Iditarod Trail Invitational racers encountering wind en route to Rainy Pass (Photo by Perry Jewett)

From the Iditarod Trail Invitational to the Lavaman Triathlon to the White Mountains 100, Alaskas excelled in multi-discipline events this past month. Here’s a round-up:

The Iditarod Trail Invitational wrapped up on Monday when Takao Katada walked across Nome’s Burled Arch to become the first Japanese finisher of the 1,000-mile event.

Katada spent 28 days and 17 hours on the trail after starting Feb. 26 in Knik.

Twelve days earlier, fat biker Miron Golfman of Anchorage won the event — despite delays while he waited for Iditarod Trail Sled Dog Race trailbreakers to put in a route — and set a new Southern Route record of 16 days, 21 hours. That knocked 2 ½ hours off Jay Petervary’s previous standard.

ITI winner Miron Golfman (right) with Iditarod Trail Sled Dog Race winner Ryan Redington at the Burled Arch in Nome.

With tough conditions — racers encountered days of cold temperatures, wind, snow, drifted trail and other obstacles — the 2023 event featured high attrition. Of 97 starters, 51 finished and 46 scratched. Most of the finishers stopped in McGrath to compete the 306-mile race while 13 successfully continued all the way to Nome (10 bikers and three foot travelers).

Other division winners included Leah Gruhn (Duluth, Minn.), women’s bike winner in 21 days, 3 hours; and Thierry Corbarieu (France) and Beat Jegerlehner (Switzerland), men’s co-foot division champions in 25 days and 3 minutes.

Results for the ITI 100 and ITI 300-mile races here.

Amber Stull wears her Lavaman crown.

At the Lavaman Triathlon on Hawaii’s Big Island, long a popular event for Alaskans, Amber Stull of Anchorage won the women’s division in 2 hours, 19 minutes and 3 seconds. Rebecca McKee of Anchorage placed runner-up in 2:22:32.

Stull, 45, who also raced the prestigious Ironman World Championship in Hawaii last October, also placed 19th overall among 777 entries.

For the men, Jason Lamoreaux of Anchorage — a past winner of Lavaman — took third overall in 2:02:19 and along the way recorded the second-fastest bike split.

The event, held on March 26, started with a 1,500-meter swim, continued with 40 kilometers on the bike (25 miles) — some of it on the famous Ironman World Championship course — and concluded with a 10-kilometer run.

Results here.

Fairbanks racers Tyson Flaharty and Shalane Frost continue to dominate the White Mountains 100 March 26-27.

Coming off a win just weeks earlier at Iditarod Trail Invitational 300-miler, Flaharty claimed his fourth straight overall White Mountains title by completing the 100-mile looped course just north of Fairbanks in 10 hours, 9 minutes. That earned him a 33-minute victory over Clinton Hodges of Anchorage.

Ana Jager won the women’s bike division in 11:40.

Meanwhile, Frost extended her reign as the winningest White Mountain racer of all-time by claiming her seventh straight ski title. Stopping only briefly at checkpoints along the way, Frost finished in 13 hours, 15 minutes and withstood a challenge from Olympian Holly Brooks (13:52). Their pair beat all the men to finish first and second overall in the ski division. Joe Sem of Nome was the top male skier in 14:08.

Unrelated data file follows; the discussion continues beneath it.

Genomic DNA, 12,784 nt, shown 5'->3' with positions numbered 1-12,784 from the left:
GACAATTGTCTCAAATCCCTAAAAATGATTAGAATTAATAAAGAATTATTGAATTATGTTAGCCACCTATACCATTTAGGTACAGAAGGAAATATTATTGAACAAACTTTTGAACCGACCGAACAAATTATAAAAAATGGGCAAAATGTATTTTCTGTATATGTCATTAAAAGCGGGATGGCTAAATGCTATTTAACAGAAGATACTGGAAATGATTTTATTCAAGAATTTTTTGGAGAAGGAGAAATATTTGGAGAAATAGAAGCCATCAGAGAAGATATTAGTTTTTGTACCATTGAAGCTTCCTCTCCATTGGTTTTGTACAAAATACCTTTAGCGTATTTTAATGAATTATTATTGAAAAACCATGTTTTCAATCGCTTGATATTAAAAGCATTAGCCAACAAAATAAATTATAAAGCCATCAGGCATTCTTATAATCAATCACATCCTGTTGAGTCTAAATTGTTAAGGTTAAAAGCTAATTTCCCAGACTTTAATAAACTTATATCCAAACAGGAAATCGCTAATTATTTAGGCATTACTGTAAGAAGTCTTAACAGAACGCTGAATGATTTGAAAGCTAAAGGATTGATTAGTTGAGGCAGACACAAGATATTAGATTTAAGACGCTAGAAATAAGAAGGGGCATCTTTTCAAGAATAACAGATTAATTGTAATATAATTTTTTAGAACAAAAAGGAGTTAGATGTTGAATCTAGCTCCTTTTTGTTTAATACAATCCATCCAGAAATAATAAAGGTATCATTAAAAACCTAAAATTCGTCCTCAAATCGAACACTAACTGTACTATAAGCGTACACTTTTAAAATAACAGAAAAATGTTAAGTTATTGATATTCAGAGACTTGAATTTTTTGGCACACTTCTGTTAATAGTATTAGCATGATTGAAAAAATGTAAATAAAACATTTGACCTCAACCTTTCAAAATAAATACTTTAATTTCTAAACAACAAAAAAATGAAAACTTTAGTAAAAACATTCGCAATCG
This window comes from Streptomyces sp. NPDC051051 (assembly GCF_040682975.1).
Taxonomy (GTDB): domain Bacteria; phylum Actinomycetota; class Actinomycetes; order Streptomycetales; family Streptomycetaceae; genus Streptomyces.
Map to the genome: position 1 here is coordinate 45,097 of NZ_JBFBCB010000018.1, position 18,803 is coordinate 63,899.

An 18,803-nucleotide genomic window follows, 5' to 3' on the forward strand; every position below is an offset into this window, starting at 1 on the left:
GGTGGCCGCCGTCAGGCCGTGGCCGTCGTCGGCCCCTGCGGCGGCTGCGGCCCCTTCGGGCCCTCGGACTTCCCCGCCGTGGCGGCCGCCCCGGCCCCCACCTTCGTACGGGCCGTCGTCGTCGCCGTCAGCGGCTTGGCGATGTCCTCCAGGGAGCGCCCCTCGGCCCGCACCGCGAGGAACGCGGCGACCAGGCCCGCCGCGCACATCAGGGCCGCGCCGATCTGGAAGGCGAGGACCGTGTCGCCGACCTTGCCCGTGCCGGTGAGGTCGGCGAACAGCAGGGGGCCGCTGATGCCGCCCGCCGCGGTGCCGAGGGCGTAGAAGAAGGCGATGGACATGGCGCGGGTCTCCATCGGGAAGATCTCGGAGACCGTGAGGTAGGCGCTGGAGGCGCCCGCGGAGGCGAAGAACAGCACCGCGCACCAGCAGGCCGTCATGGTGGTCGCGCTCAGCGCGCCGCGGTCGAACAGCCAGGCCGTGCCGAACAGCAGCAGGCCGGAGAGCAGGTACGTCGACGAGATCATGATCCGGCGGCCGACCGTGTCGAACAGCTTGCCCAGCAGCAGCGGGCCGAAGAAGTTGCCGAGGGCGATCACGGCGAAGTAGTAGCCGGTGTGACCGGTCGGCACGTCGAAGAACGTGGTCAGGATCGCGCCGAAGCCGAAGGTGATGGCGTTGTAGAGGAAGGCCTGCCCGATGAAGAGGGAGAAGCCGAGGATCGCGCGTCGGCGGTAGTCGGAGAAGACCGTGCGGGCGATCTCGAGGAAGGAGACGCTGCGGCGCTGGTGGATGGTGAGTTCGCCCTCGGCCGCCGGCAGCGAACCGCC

The White Mountains capped a busy and wildly successful month for Frost where she also won the Homer Epic (62 miles), Tanana River Challenge (45 miles) and Chena River to Ridge (55 miles). Together with the White Mountains 100, she amassed 262 miles of winning ski racing in 23 days.

Austin Canning (23:23) and Melissa Lewis (26:43) won the White Mountains foot division after encountering significant snowfall on the second day of the event.

Thomas Moran completed the course on foot in 31:05 and Nick Janssen biked in 14:32 to join the small club who have completed all three disciplines (bike, ski, run) while John Shook (28:36 on foot) became the first to do so twice.

Results here.

Shalane Frost crests the Cache Mountain Divide at the White Mountains 100 (Photo by Eric Troyer)

At the Homer Epic on March 11, Ben Marvin of Palmer set a new course record, completing the 100-kilometer course in 6 hours, 10 minutes.

Marvin reeled in ski leader Shalane Frost (6:21) and bike leader David Seramur (6:14) about halfway through and then gradually extended his advantage through the Caribou Hills on the Kenai Peninsula.

Fastest on foot were William Dube of Kodiak (13:46) and Erin McKittrick of Seldovia (14:20).

Full results, including the 50-mile races, here.

Skiers at the Chena River to Ridge (Photo by Jeff Fisher)

At the chilly Chena River to Ridge race outside Fairbanks on March 4, Tommy Vanvliet edged Mike Monterusso in the 55-mile bike race by two minutes to win in 9 hours, 34 minutes.

Shalane Frost won the ski race in 9:57 while Melissa Lewis claimed the running event in 12:50.

Full results, including the 26-mile race, here.

The Tanana River Challenge on March 18 saw 84 racers in 45-mile and 25-mile routes on river and forested trails near Fairbanks.

Dog power proved faster than human power, as skijorer Sean De Wolski won the overall 45-mile race in 3 hours, 36 minutes. Dylan Low was the fastest biker in 4:03 while Shalane Frost paced all skiers in 4:56.

Full results here.

Skijorer Sean De Wolski wins the Tanana River Challenge

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